Re: [D4E] KeyboardEvent.code and KeyboardEvent.queryKeyCap() are very strange spec

On Wed, Feb 27, 2013 at 7:10 PM, Masayuki Nakano <>wrote:

> Hello.
> 1. KeyboardEvent.code value is named from the unshifted character of en-US
> keyboard layout. However, this is not useful information for other locale
> developers. I think that the purpose of this value is, making identified
> value for each physical key. If so, it's not problem even if it's a just
> opaque number value. For example, it's easier to implement that UA sets
> scan code value on Windows, hardware_keycode value on GTK, native virtual
> keycode value on Mac.

I agree that it could just as easily be a numeric value. We originally
proposed this, but received comments that a descriptive string is more in
desirable in W3C specifications.

For context, see Mounir's "web-ier" comments in and my
response to Florian in

With regards to the naming, note that this is pretty much what the USB spec
does - they needed a name for each key and they standardized on the en-US
names for the keys. A key difference is that the USB name was just for
descriptive purposes (since the actual codes were numeric) whereas we're
using the name as the code.

2. KeyboardEvent.queryKeyCap() works with local identifier. However, it
> doesn't make sense. For example, we can say both locales of Standard US
> keyboard layout and Dvorak keyboard layout are "en-US". Similarly, some
> other locales have two or more keyboard layouts. So, using locale
> identifier for specifying keyboard layout is really wrong idea.

Based on,
I would expect the dvorak layout to have a BCP-47 value of "en-t-k0-dvorak".

But you bring up a larger issue in that we're relying a lot on the BCP-47
locale values, which are more than simple keyboard layout identifiers. My
(perhaps naive) hope is that we could send these values to the OS to
resolve the lookup. Something like the following (for Windows, but I
haven't tested this):
   win_scancode = <lookup table to map from event.code to windows scancode>
   lcid = LocaleNameToLCID(locale)
   hkl = LoadKeyboardLayout(lcid)
   vk = MapVirtualKeyEx(win_scancode, MAP_VSC_TO_VK_EX)
   ch = MapVirtualKeyEx(vk, MAP_VK_TO_CHAR)

3. KeyboardEvent.queryKeyCap() takes any KeyboardEvent.code value. So, this
> method works like static class method of C++, not an instance's method.

Yes, we discussed the best location for this API, and a static method was
suggested as the best approach since a primary use-case is in a preference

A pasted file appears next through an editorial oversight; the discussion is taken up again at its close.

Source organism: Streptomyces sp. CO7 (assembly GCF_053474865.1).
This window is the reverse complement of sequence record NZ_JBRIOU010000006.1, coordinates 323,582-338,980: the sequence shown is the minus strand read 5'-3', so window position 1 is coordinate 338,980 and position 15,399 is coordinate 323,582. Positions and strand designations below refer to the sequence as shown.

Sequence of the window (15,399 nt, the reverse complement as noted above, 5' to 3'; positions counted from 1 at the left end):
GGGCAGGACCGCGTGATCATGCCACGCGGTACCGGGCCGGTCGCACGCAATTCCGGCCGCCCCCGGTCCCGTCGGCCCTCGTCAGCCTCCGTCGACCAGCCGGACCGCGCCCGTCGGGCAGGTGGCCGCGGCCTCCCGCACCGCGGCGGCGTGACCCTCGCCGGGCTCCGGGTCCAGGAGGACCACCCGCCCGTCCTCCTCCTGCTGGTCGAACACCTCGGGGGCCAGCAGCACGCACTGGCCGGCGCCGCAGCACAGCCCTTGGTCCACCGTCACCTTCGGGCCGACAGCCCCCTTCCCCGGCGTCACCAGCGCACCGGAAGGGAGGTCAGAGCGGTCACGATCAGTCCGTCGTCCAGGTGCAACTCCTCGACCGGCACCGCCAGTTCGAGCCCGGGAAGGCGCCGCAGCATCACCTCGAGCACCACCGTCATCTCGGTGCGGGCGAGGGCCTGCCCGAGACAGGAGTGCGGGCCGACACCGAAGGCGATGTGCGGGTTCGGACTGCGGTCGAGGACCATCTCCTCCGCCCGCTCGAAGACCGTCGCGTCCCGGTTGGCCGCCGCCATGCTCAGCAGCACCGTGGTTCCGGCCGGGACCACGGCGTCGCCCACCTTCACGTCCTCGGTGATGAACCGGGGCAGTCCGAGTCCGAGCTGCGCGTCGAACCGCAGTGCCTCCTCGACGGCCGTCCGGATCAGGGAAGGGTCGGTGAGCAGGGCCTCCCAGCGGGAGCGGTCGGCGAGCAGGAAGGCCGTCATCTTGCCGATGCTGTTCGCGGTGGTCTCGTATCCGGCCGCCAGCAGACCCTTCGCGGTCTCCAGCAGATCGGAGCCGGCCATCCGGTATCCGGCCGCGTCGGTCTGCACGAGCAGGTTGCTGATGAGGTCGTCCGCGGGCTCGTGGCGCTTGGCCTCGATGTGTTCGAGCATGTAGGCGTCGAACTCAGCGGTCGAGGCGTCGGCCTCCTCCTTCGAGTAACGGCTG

dialog where there is no KeyboardEvent instance.

See Hallvord's comments in

i wish that IDL had a way to mark static methods, but I didn't see a way to
do that.

> I think that this is overspec for web developers. I don't think such high
> level API is required. I think that the spec should remove
> KeyboardEvent.code attribute.

Such an API is the only way to get the information needed for a webapp to
display the character associated with a particular key. Florian discusses
some of the motivation for this in and
describes why 'code' is needed to store these preferences in

As for KeyboardEvent.code, it has a number of documented uses and is fairly
trivial to implement (lookup table from local scancode to "web" code).

And KeyboardEvent.queryKeyCap() works with the key of the cause of the
> event.

The 'key' value is too ambiguous to use as an identifier for a physical
key. For example, on a French keyboard a 'key' value of '2' can be
generated by the numpad '2' key or by Shift-'é'.  The keycap value returned
should be '2' and 'é', respectively.

5. I'd like to suggest KeyboardEvent.queryChar() instead of
> KeyboardEvent.code and KeyboardEvent.queryKeyCap().
> KeyboardEvent.queryChar() has two arguments, one is modifier key state
> (space separated modifier key list, if there is unknown modifier key, it
> should raise an exception). The other is a bool value whether it specifies
> current keyboard layout or current ASCII capable keyboard layout. This
> method should work only with trusted key event because untrusted key event
> cannot have raw key information internally.

Making queryXxx an instance method ignores the use case where people need
to get the char associated with a key when they don't have a KeyboardEvent
instance (for example, when showing a preferences dialog that allows a user
to set their key mappings for a game).

The whole point of the 'code' attribute is to make the "raw key
information" available *externally* in cross-platform way. There are
use-cases (most notably, games) that need this information since 'char' and
'key' are inadequate.

> If the user is using ASCII capable keyboard layout such as Japanese
> keyboard layout, then, the bool argument makes no difference for the result.
> Then, If KeyboardEvent.char is same as (a) and KeyboardEvent.key is same
> as (b) without any modifier key, then,**
> Public/show_bug.cgi?id=18341<>and
>**Public/show_bug.cgi?id=18867<>will be fixed simply.

If I understand it correctly, 18867 is about making char = '' (empty) for
non-printable characters (like when ctrl is held).  I don't think that's
related to this topic, but FWIW it sounds like a reasonable idea to me.

For 18341, the issues you raise are more complex (mostly to do with
documentation in the spec), but I think that the comment "The scancode
doesn't help it because the alternative key meaning cannot be resolved from
physical keycode" is now longer applicable if you consider that queryKeyCap
would be able to translate from "KeyV" to either 'v' or to 'ر' based on the
locale specified.


Received on Friday, 1 March 2013 23:32:48 UTC